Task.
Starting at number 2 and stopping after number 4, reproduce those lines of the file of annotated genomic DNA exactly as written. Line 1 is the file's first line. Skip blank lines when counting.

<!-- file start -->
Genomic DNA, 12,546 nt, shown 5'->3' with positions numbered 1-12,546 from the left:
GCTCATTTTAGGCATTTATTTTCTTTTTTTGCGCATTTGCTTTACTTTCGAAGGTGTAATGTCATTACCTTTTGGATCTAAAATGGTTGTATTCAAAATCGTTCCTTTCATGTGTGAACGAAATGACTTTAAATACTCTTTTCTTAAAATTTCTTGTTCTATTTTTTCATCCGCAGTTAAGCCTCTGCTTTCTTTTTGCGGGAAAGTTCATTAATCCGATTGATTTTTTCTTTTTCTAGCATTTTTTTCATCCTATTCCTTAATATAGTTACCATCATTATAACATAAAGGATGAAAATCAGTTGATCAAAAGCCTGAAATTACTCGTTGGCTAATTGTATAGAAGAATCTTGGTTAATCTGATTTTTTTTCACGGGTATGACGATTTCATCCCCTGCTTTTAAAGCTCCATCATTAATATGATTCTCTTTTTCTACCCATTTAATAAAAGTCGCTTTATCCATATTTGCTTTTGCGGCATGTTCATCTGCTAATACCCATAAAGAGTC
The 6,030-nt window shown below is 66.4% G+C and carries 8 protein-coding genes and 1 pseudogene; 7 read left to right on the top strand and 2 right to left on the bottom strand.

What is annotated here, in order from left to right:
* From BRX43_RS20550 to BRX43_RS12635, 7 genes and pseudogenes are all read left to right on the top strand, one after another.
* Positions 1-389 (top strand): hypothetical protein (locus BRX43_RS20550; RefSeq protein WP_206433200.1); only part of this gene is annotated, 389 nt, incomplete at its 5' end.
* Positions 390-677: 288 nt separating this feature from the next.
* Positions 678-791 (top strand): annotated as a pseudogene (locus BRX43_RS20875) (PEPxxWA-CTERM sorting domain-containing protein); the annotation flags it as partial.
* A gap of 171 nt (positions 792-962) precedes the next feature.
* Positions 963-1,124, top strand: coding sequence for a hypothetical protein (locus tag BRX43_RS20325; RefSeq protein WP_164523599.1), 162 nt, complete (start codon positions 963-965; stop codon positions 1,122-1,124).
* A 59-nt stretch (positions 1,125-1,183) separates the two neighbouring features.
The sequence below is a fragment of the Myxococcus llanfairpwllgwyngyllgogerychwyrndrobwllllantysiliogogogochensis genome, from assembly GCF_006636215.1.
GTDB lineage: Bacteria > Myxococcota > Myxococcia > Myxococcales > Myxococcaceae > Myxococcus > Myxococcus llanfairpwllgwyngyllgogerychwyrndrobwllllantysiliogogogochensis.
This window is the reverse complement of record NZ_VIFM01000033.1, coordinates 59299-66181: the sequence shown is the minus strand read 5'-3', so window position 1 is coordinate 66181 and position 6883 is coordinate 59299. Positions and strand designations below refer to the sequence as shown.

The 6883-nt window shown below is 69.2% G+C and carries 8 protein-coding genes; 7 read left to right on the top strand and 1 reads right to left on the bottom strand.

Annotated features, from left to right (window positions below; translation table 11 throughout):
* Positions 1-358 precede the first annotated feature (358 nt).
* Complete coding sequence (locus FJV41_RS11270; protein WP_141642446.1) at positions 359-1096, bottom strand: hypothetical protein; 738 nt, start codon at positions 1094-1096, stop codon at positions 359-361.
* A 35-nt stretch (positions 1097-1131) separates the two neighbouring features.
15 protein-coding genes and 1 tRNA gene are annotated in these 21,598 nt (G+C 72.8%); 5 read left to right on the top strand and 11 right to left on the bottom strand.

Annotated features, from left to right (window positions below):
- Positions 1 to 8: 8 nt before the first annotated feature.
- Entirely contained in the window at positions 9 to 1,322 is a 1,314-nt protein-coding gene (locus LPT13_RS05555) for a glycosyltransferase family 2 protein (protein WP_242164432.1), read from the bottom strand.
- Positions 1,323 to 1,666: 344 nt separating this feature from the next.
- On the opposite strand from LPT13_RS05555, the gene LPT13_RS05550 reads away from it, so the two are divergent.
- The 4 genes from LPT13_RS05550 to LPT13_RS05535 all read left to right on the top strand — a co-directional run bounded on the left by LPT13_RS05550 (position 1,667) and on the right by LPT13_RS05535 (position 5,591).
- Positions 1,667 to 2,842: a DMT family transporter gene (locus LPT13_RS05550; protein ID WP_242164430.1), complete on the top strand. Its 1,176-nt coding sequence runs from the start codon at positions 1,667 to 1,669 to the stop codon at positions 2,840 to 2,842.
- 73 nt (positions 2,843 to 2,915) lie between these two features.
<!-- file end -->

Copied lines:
GCTCATTTTAGGCATTTATTTTCTTTTTTTGCGCATTTGCTTTACTTTCGAAGGTGTAATGTCATTACCTTTTGGATCTAAAATGGTTGTATTCAAAATCGTTCCTTTCATGTGTGAACGAAATGACTTTAAATACTCTTTTCTTAAAATTTCTTGTTCTATTTTTTCATCCGCAGTTAAGCCTCTGCTTTCTTTTTGCGGGAAAGTTCATTAATCCGATTGATTTTTTCTTTTTCTAGCATTTTTTTCATCCTATTCCTTAATATAGTTACCATCATTATAACATAAAGGATGAAAATCAGTTGATCAAAAGCCTGAAATTACTCGTTGGCTAATTGTATAGAAGAATCTTGGTTAATCTGATTTTTTTTCACGGGTATGACGATTTCATCCCCTGCTTTTAAAGCTCCATCATTAATATGATTCTCTTTTTCTACCCATTTAATAAAAGTCGCTTTATCCATATTTGCTTTTGCGGCATGTTCATCTGCTAATACCCATAAAGAGTC
The 6,030-nt window shown below is 66.4% G+C and carries 8 protein-coding genes and 1 pseudogene; 7 read left to right on the top strand and 2 right to left on the bottom strand.

What is annotated here, in order from left to right: